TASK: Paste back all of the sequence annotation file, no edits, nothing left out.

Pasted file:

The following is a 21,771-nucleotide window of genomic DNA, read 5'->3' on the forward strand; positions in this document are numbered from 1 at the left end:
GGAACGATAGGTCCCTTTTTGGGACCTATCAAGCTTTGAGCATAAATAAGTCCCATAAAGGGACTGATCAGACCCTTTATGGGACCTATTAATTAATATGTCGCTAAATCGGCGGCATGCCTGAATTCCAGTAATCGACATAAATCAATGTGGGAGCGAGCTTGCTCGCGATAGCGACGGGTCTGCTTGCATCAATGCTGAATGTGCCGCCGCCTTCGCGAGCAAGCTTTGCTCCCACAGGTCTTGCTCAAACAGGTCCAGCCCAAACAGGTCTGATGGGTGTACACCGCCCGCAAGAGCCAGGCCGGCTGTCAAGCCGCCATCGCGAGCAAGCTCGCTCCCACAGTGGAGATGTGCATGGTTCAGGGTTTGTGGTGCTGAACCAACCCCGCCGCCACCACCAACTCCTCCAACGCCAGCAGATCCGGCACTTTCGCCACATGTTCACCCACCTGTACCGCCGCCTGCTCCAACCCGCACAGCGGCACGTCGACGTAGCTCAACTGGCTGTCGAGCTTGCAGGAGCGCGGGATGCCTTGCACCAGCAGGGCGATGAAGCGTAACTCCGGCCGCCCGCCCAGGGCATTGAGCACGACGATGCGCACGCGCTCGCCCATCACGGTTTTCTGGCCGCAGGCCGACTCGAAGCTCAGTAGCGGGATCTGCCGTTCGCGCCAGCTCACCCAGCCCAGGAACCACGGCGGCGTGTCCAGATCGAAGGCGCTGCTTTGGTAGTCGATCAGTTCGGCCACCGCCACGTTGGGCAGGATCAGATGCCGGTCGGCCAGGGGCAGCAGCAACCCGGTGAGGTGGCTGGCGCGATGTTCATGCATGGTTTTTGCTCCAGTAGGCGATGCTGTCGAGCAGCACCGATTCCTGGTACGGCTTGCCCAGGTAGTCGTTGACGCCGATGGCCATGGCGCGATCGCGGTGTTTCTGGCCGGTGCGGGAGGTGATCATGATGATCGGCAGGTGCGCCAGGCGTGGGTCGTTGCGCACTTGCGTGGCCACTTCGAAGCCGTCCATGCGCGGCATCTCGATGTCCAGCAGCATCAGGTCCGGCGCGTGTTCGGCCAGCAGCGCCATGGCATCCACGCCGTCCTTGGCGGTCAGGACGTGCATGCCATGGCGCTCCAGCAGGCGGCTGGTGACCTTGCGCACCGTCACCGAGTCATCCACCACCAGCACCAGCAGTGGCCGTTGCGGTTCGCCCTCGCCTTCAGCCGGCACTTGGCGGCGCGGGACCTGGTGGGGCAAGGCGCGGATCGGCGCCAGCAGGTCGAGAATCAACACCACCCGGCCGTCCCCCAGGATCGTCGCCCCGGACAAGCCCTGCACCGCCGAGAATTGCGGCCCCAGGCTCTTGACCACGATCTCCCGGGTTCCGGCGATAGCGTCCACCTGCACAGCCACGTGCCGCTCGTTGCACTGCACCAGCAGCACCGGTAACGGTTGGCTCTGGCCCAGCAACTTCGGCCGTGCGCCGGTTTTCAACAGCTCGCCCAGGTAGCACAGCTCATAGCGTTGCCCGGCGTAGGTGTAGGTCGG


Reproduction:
The following is a 21,771-nucleotide window of genomic DNA, read 5'->3' on the forward strand; positions in this document are numbered from 1 at the left end:
GGAACGATAGGTCCCTTTTTGGGACCTATCAAGCTTTGAGCATAAATAAGTCCCATAAAGGGACTGATCAGACCCTTTATGGGACCTATTAATTAATATGTCGCTAAATCGGCGGCATGCCTGAATTCCAGTAATCGACATAAATCAATGTGGGAGCGAGCTTGCTCGCGATAGCGACGGGTCTGCTTGCATCAATGCTGAATGTGCCGCCGCCTTCGCGAGCAAGCTTTGCTCCCACAGGTCTTGCTCAAACAGGTCCAGCCCAAACAGGTCTGATGGGTGTACACCGCCCGCAAGAGCCAGGCCGGCTGTCAAGCCGCCATCGCGAGCAAGCTCGCTCCCACAGTGGAGATGTGCATGGTTCAGGGTTTGTGGTGCTGAACCAACCCCGCCGCCACCACCAACTCCTCCAACGCCAGCAGATCCGGCACTTTCGCCACATGTTCACCCACCTGTACCGCCGCCTGCTCCAACCCGCACAGCGGCACGTCGACGTAGCTCAACTGGCTGTCGAGCTTGCAGGAGCGCGGGATGCCTTGCACCAGCAGGGCGATGAAGCGTAACTCCGGCCGCCCGCCCAGGGCATTGAGCACGACGATGCGCACGCGCTCGCCCATCACGGTTTTCTGGCCGCAGGCCGACTCGAAGCTCAGTAGCGGGATCTGCCGTTCGCGCCAGCTCACCCAGCCCAGGAACCACGGCGGCGTGTCCAGATCGAAGGCGCTGCTTTGGTAGTCGATCAGTTCGGCCACCGCCACGTTGGGCAGGATCAGATGCCGGTCGGCCAGGGGCAGCAGCAACCCGGTGAGGTGGCTGGCGCGATGTTCATGCATGGTTTTTGCTCCAGTAGGCGATGCTGTCGAGCAGCACCGATTCCTGGTACGGCTTGCCCAGGTAGTCGTTGACGCCGATGGCCATGGCGCGATCGCGGTGTTTCTGGCCGGTGCGGGAGGTGATCATGATGATCGGCAGGTGCGCCAGGCGTGGGTCGTTGCGCACTTGCGTGGCCACTTCGAAGCCGTCCATGCGCGGCATCTCGATGTCCAGCAGCATCAGGTCCGGCGCGTGTTCGGCCAGCAGCGCCATGGCATCCACGCCGTCCTTGGCGGTCAGGACGTGCATGCCATGGCGCTCCAGCAGGCGGCTGGTGACCTTGCGCACCGTCACCGAGTCATCCACCACCAGCACCAGCAGTGGCCGTTGCGGTTCGCCCTCGCCTTCAGCCGGCACTTGGCGGCGCGGGACCTGGTGGGGCAAGGCGCGGATCGGCGCCAGCAGGTCGAGAATCAACACCACCCGGCCGTCCCCCAGGATCGTCGCCCCGGACAAGCCCTGCACCGCCGAGAATTGCGGCCCCAGGCTCTTGACCACGATCTCCCGGGTTCCGGCGATAGCGTCCACCTGCACAGCCACGTGCCGCTCGTTGCACTGCACCAGCAGCACCGGTAACGGTTGGCTCTGGCCCAGCAACTTCGGCCGTGCGCCGGTTTTCAACAGCTCGCCCAGGTAGCACAGCTCATAGCGTTGCCCGGCGTAGGTGTAGGTCGG